A ZEIT Poll of Scientists, Artists and Intellectuals

[The Apocalypse lives. Sinister prospects on the end of the world dominate our minds and imaginations. Amid Chernobyl and Bhopal, Aids and DSI, it seems there is no room for hope any more. Hope, as we know from Ernst Bloch’s “The Principle of Hope,” is a political category. Hope was the confidence that we could gain enlightenment about its dialectic and end our homemade infantilism at last. Hope was the certainty that we could bring about the freedom of all through the power of critical and political action. Today the horizons have dimmed. The following responses are translated from the German in DIE ZEIT, Nr.1, January 2, 1987, http://www.zeit.de.]
(rem.: the print edition published it already in December 1986)

Philosopher, b.1897

Hope for what future? I have never shared the great dream and also the disappointment that this dream has not been fulfilled. I sympathize with those who have endured this disappointment and hope that their strength for the new projects of this age will not be taken from them.

Only a blind person can misunderstand that this is a time of the greatest dangers; only one psychically broken can deny that it is a time full of promising tasks. However the center of the gravity of hope has shifted. No longer does the center lie in domestic policy and diverse party ideals in the national framework. It lies more and more in international politics, in the human or international setting. The problem of the balance of power between social classes within one state is increasingly overshadowed in urgency by the balance of power between states and groups that become states. The question whether communism or capitalism will disappear in an individual country suddenly loses meaning before the question whether and how international conflicts can be settled without murder and manslaughter, that is without the hegemony of a particular group of states.

The greatest goal to which we should be working in the first place, the goal of hope, is a world society without war within which the national inequalities of living standards gradually diminish, not through the impoverishment of the wealthier but through the growing prosperity of the poorer countries. Peacelessness and group violence, including wars and revolutions, produce and prolong poverty.

Goals that delude with false hopes can bring about short-term improvement in human distresses through the kettledrum of a revolution. Nevertheless the awakened false hopes leave behind hosts of disappointed people, cynics to whom every goal seems narrow. Many people today find only short-term goals worthwhile, only hopes that can be realized in their lifetime. What a pity! The great social problems can only be solved in the course of generations.

Humanity can be seen in a long-learning process. Most people of the earth learn much through bitter experience and little through insight. Perhaps the bitter experiences of a great war are needed before international murder is outlawed as a punishable offense. How wonderful if people and their prominent politicians would do what is necessary without this bitter experience, namely work tenaciously and persistently across the generations for a pacified world society with diminishing inequalities, flexibly ready for compromise and advancing undeviating toward the goal!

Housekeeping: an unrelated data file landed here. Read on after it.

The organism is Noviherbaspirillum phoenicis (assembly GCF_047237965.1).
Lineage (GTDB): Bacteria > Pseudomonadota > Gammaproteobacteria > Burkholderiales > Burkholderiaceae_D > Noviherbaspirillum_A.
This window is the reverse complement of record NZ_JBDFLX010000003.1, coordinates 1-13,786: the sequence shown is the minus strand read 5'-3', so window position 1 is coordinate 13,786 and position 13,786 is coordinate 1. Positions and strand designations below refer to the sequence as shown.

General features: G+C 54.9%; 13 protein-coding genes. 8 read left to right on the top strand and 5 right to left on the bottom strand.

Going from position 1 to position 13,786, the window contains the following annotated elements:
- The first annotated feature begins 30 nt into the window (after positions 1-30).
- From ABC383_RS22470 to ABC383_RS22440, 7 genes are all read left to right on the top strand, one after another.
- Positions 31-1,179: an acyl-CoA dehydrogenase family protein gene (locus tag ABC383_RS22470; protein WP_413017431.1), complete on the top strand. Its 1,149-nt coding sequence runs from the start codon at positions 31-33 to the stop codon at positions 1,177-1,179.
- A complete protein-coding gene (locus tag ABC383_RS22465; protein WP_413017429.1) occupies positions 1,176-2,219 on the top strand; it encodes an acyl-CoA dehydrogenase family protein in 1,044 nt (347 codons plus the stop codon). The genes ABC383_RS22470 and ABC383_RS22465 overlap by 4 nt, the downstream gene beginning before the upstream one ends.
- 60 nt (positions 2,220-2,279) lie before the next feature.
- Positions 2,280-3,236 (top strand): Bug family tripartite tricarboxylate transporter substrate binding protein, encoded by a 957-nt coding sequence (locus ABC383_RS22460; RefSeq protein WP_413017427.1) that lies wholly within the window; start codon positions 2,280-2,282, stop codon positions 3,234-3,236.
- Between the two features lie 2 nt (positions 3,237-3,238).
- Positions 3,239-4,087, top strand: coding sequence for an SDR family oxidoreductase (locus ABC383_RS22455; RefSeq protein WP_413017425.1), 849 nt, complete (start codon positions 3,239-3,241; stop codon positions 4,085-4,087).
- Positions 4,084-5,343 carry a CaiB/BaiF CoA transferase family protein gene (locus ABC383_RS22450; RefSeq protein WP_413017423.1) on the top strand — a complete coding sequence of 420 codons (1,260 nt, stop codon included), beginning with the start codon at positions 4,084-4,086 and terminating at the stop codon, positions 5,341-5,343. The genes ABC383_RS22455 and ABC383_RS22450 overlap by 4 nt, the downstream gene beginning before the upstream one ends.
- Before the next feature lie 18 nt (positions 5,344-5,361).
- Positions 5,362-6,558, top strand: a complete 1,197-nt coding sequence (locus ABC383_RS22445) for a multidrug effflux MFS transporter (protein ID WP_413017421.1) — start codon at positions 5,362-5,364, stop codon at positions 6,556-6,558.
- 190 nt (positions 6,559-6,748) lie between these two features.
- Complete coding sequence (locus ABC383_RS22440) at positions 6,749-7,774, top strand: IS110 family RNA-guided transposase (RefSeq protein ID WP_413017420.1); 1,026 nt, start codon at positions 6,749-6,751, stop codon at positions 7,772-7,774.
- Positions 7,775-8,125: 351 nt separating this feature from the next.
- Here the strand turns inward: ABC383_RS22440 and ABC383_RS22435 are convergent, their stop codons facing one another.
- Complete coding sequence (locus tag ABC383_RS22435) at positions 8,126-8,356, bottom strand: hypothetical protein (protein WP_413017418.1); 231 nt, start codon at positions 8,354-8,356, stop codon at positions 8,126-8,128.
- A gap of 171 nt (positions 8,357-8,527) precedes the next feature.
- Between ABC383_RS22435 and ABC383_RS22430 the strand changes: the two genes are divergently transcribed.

The question how we can bring about the voluntary subordination of all states, the smallest and the largest, under the control of supra-state tribunals has a high place among humanity’s problems. Insight in the limits of the sovereignty of the individual state, absent today, is imperative. In the present state of technological development, the idea of the unlimited sovereignty of an individual state is de facto nothing but a dangerous illusion. Before our eyes, a perceptible shift of the center of gravity has occurred from domestic to international, multinational political movements, parties and goals (Movements commonly called multinational are in truth with few exceptions not multinational but controlled by members of a single nation.). This shift is not confined to politics but includes concrete educational goals. The traditional orientation of education to the national horizon required changing sociality more and more. A multinational perspective on education and transmission of knowledge with a human horizon are now imperative.

The disaster of our times is that the educational policy of many governments does in the opposite direction. Educational policy often inclines to the narrowing of the horizon of knowledge of coming generations, to the computer, practical economic discoveries and knowledge that is restrictedly national. This is all useful. At the same time it is a testimony to the extent to which governments, plagued with burdensome short-term present tasks, lose sight of the long-term future of their own people. This future demands that future generations have a wide horizon and a thoughtful understanding for the problems of the developing world society.

The global peaceful competition of the nations will intensify if a great war does not occur. Only those nations have a chance of maintaining their position in the contest of nations where future generations have the advantages of a far-sighted and realistic education. Governments that assign a low place among the priorities of their countries to their youth and their teachers show that hope and prospect for the future are lost to them. For those who only understand economic language, capital investments in people are as important as investments in docile machines for French, German or Dutch Europeans. Seen concretely, they are vastly more important.

translated by Marc Batko

source: http://www.indybay.org/news/2005/01/1714030.php